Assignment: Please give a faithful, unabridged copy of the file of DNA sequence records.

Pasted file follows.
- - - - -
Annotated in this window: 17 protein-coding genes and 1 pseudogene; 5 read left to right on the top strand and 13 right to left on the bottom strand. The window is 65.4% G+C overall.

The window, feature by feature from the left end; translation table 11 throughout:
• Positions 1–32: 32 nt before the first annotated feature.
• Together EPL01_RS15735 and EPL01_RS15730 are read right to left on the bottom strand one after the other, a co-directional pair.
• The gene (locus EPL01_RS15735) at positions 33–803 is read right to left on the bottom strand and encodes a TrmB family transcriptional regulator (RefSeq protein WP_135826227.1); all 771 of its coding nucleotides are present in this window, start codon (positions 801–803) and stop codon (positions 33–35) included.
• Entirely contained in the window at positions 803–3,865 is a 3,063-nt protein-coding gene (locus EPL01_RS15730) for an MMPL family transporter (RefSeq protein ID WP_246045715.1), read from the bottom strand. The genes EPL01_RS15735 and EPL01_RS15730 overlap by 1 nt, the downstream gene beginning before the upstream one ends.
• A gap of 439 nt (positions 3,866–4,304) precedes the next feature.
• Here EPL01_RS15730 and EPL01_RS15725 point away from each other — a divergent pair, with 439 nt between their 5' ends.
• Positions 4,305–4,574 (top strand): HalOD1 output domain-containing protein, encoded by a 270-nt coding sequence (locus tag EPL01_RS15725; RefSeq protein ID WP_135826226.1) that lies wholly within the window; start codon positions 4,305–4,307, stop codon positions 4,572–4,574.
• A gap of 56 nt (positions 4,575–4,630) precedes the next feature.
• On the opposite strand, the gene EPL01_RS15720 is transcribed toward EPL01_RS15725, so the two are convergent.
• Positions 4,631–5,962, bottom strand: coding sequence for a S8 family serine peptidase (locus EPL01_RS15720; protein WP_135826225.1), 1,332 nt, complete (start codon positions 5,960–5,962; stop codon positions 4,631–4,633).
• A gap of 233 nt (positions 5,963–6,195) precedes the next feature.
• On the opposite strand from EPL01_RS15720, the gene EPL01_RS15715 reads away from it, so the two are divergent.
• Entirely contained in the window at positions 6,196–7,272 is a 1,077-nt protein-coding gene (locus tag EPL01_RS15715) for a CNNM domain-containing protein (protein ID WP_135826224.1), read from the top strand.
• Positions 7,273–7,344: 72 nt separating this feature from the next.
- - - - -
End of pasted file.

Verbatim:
Annotated in this window: 17 protein-coding genes and 1 pseudogene; 5 read left to right on the top strand and 13 right to left on the bottom strand. The window is 65.4% G+C overall.

The window, feature by feature from the left end; translation table 11 throughout:
• Positions 1–32: 32 nt before the first annotated feature.
• Together EPL01_RS15735 and EPL01_RS15730 are read right to left on the bottom strand one after the other, a co-directional pair.
• The gene (locus EPL01_RS15735) at positions 33–803 is read right to left on the bottom strand and encodes a TrmB family transcriptional regulator (RefSeq protein WP_135826227.1); all 771 of its coding nucleotides are present in this window, start codon (positions 801–803) and stop codon (positions 33–35) included.
• Entirely contained in the window at positions 803–3,865 is a 3,063-nt protein-coding gene (locus EPL01_RS15730) for an MMPL family transporter (RefSeq protein ID WP_246045715.1), read from the bottom strand. The genes EPL01_RS15735 and EPL01_RS15730 overlap by 1 nt, the downstream gene beginning before the upstream one ends.
• A gap of 439 nt (positions 3,866–4,304) precedes the next feature.
• Here EPL01_RS15730 and EPL01_RS15725 point away from each other — a divergent pair, with 439 nt between their 5' ends.
• Positions 4,305–4,574 (top strand): HalOD1 output domain-containing protein, encoded by a 270-nt coding sequence (locus tag EPL01_RS15725; RefSeq protein ID WP_135826226.1) that lies wholly within the window; start codon positions 4,305–4,307, stop codon positions 4,572–4,574.
• A gap of 56 nt (positions 4,575–4,630) precedes the next feature.
• On the opposite strand, the gene EPL01_RS15720 is transcribed toward EPL01_RS15725, so the two are convergent.
• Positions 4,631–5,962, bottom strand: coding sequence for a S8 family serine peptidase (locus EPL01_RS15720; protein WP_135826225.1), 1,332 nt, complete (start codon positions 5,960–5,962; stop codon positions 4,631–4,633).
• A gap of 233 nt (positions 5,963–6,195) precedes the next feature.
• On the opposite strand from EPL01_RS15720, the gene EPL01_RS15715 reads away from it, so the two are divergent.
• Entirely contained in the window at positions 6,196–7,272 is a 1,077-nt protein-coding gene (locus tag EPL01_RS15715) for a CNNM domain-containing protein (protein ID WP_135826224.1), read from the top strand.
• Positions 7,273–7,344: 72 nt separating this feature from the next.